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New Dangers Arise at Chernobyl

ZOLtán Dujisin

CHERNOBYL, Apr 30 2011 (IPS) - In the aftermath of the anniversary of the worst nuclear disaster in history, Ukrainian authorities have pledged not to abandon those still in need of assistance. But many of the country’s policies may be increasing the risk of a new catastrophe.

Abandoned houses close to the Chernobyl plant behind. Credit: Alina Rudya/IPS.

Abandoned houses close to the Chernobyl plant behind. Credit: Alina Rudya/IPS.

In April 1986 an explosion at reactor four of the Chernobyl nuclear power plant, 100km north of the capital Kiev, lead to the release of massive amounts of radiation, causing at least 4,000 deaths and the evacuation of up to 400,000 people.

The release of radiation only stopped after several months, when the damaged reactor was finally covered by a concrete structure known as the sarcophagus.

“Chernobyl is still one of the most dangerous nuclear facilities in the world,” Arthur Denisnko, energy expert at the National Ecological Centre of Ukraine told IPS. “The existing confinement is unstable and was built 25 years ago in a rush. If the structure collapses, radioactive dust would be released.”

Authorities are proceeding with the construction of a new sarcophagus that will cover the previous structure, a 1.5 billion euro project for which only one billion has been collected.

“The sarcophagous is welcome, but officials who say that this will solve the problem are not telling the truth: It will remain dangerous as long as there are 185 tons of nuclear fuel in it, fuel that is not contained in rods but is melted and spread out,” says Denisenko.

“Today there is no technology to remove it, but this fuel can reach the underground water and eventually Ukraine’s main rivers,” he says.

In spite of the catastrophic consequences of Chernobyl, Ukraine’s Energy Strategy, which runs until 2030, foresees a significant boost in the country’s nuclear power production, with the construction of 22 new units.

“Not only is this an extremely unrealistic project, but it is one of the most ambitious in the world,” Denisenko told IPS.

Ukraine already has 15 functioning reactors which produce 47 percent of its electricity, a percentage which in Europe is only surpassed by France.

The new energy capacity will exceed domestic demand, whereas export opportunities are poor. Moreover, Ukraine will not achieve its much vaunted goal of energy independence from Russia, as the Eastern neighbour remains by far the main provider of fresh nuclear and equipment supplies.

No comparable investment is being made into increasing energy efficiency. Ukraine is still two to three times more energy-intensive than most of Europe, partly explaining the country’s high levels of greenhouse gas emissions.

The cheaper possibility of upgrading existing thermo and hydro power plants, and what Denisenko claims is a “big potential in renewable energies like wind, biofuel and small hydroelectric energy” is being largely ignored by authorities.

Ukrainian authorities may even be increasing risks to the Chernobyl region itself by planning the construction of a central nuclear waste storage facility there.

The location is justified by the virtual absence of population in the area, but it runs counter to plans to revitalise the region, and ignores the risks involved in locating the facility in the proximity of the Dnipro river, which supplies water to 70 percent of Ukrainians.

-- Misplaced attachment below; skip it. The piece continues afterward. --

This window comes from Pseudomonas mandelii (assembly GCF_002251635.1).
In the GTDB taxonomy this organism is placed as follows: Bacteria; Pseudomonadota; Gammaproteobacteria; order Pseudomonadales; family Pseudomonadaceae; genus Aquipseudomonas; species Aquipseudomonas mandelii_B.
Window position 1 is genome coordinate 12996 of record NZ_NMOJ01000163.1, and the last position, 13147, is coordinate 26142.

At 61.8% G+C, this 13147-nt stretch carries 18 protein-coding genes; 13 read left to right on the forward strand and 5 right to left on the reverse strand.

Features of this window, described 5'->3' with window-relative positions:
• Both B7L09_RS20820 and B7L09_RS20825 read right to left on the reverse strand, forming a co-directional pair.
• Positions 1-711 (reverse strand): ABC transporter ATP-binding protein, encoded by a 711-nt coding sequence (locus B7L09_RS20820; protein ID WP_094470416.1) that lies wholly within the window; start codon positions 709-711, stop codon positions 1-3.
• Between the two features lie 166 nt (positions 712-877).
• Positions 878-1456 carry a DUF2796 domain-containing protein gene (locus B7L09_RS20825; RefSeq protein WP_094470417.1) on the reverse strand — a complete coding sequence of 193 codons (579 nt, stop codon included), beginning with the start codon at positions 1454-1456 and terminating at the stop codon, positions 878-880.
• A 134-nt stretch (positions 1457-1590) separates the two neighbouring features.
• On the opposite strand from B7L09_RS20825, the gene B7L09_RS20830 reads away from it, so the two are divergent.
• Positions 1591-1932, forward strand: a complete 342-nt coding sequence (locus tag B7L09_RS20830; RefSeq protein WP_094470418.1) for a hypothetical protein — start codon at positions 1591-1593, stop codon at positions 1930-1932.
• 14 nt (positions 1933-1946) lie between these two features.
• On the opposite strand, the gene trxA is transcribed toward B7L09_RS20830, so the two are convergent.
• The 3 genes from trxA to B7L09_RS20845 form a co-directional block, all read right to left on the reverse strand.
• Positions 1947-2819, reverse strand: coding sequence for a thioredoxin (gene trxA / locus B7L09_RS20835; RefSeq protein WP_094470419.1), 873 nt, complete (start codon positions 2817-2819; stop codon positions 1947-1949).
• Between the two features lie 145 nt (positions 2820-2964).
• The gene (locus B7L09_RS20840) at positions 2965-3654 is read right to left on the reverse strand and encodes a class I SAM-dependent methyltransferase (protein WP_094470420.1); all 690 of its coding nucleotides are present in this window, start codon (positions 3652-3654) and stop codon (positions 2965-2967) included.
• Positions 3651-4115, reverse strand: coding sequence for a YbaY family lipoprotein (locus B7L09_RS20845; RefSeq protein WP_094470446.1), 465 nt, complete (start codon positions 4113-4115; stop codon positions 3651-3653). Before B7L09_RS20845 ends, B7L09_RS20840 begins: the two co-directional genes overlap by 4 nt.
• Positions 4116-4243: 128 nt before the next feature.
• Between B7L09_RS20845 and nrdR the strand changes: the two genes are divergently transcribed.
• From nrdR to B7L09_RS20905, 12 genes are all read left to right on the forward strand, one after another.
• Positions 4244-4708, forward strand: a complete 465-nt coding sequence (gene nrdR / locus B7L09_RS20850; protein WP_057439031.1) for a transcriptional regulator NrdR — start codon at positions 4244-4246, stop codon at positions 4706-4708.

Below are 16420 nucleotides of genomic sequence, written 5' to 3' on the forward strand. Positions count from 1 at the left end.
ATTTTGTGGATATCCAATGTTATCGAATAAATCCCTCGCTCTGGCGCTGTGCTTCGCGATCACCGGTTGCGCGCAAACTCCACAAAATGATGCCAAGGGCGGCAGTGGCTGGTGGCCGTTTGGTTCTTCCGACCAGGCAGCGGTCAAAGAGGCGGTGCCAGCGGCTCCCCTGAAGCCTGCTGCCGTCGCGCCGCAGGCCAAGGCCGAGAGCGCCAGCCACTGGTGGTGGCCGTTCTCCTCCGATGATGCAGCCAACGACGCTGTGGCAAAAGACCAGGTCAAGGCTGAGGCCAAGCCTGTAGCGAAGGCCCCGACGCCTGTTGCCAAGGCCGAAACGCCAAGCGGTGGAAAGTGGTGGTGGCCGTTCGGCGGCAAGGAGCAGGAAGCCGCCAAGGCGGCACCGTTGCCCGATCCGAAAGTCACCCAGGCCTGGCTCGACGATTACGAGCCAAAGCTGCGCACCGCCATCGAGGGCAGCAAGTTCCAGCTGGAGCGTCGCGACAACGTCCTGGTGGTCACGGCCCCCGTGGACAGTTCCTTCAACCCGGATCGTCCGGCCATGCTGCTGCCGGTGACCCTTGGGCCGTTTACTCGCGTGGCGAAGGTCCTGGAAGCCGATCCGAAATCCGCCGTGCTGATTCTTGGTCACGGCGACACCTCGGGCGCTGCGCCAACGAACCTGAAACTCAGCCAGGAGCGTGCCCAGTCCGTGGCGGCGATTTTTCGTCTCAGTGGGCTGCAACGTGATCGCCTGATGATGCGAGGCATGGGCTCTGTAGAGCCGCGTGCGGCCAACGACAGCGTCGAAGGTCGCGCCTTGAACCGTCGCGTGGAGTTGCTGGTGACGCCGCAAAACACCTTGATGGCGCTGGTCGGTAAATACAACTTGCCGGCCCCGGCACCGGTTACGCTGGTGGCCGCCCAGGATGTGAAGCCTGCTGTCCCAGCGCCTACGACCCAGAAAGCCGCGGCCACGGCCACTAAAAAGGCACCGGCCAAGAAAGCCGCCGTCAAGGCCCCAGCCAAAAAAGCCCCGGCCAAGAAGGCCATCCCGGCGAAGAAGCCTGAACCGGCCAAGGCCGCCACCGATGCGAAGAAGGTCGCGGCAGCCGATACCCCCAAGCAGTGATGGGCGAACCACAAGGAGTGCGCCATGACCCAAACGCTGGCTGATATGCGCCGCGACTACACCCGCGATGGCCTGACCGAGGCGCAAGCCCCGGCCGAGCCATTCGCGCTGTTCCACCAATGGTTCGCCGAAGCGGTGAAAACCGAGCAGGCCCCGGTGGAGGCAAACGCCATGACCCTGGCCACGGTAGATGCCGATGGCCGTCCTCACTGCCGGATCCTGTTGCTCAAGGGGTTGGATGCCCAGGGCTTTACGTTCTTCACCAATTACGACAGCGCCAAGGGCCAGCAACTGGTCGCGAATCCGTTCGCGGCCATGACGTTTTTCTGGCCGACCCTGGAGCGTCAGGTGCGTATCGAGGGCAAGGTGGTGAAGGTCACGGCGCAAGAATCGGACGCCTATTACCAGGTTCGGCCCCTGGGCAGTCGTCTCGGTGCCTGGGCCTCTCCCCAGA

About 150 tons of spent nuclear fuel are annually produced in Ukraine and, while several experts claim this fuel has potential for re-usage in new generation reactors, the construction of such reactors is yet unheard of worldwide.

For radioactive waste, which is accumulating in almost all Ukrainian nuclear power plants, there is also no solution in sight, a problem that is not unique to Ukraine.

Unsurprisingly, 65 percent of Ukrainians believe their nuclear reactors are not safe, and many share the opinion Ukraine does not have the economic capacity for ambitious nuclear plans.

Moreover, the state still suffers from enormous Chernobyl-related expenses that cripple its budget. It is estimated that around seven million people worldwide benefit from Chernobyl-related welfare provisions.

The exact number of Chernobyl victims is still disputed, as official numbers ignore other health effects related to the disaster, such as mental disorders, strokes, heart attacks, liver disease and brain damage to foetuses.

Less controversial are the numbers related to thyroid cancer and leukemia. During the 1990s, cases of thyroid cancer among children in Ukraine, Belarus and Russia were up by 200 percent compared to the previous decade.

The least conservative estimates calculate around 400,000 expected deaths related to Chernobyl worldwide, on the basis of increases in health complications in the aftermath of the disaster.

The explosion at Chernobyl also released large levels of caesium-137, a radioactive isotope that poses the most pressing health threat as it can be found in vegetables, fruits and mushrooms growing in the areas surrounding Chernobyl.

Ingestion of large quantities of this substance can lead to severe health complications, including thyroid cancer.

Greenpeace recently took samples of milk, berries and potatoes available in regions that had been under the direct path of the radiation cloud released in 1986, finding unacceptably high levels of caesium-137.

In spite of food restrictions and controls by Ukrainian authorities and their likely persistence for decades to come, the country is still plagued by the existence of poorly supervised markets throughout its territory.

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